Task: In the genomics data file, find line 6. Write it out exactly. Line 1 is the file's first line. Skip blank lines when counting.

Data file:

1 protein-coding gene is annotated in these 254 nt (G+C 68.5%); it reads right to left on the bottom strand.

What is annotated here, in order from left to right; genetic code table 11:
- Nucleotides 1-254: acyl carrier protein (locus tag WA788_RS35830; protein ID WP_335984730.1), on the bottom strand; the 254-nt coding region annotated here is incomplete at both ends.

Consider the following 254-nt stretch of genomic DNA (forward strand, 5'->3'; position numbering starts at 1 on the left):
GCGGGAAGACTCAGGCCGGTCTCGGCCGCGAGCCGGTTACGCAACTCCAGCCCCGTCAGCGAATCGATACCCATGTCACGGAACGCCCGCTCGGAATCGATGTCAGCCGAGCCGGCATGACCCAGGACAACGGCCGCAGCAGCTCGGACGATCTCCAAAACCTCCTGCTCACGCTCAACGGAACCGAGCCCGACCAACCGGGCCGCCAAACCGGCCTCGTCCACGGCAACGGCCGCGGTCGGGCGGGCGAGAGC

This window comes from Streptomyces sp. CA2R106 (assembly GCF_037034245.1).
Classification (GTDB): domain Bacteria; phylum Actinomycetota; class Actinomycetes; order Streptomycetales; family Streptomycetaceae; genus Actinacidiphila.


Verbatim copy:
This window comes from Streptomyces sp. CA2R106 (assembly GCF_037034245.1).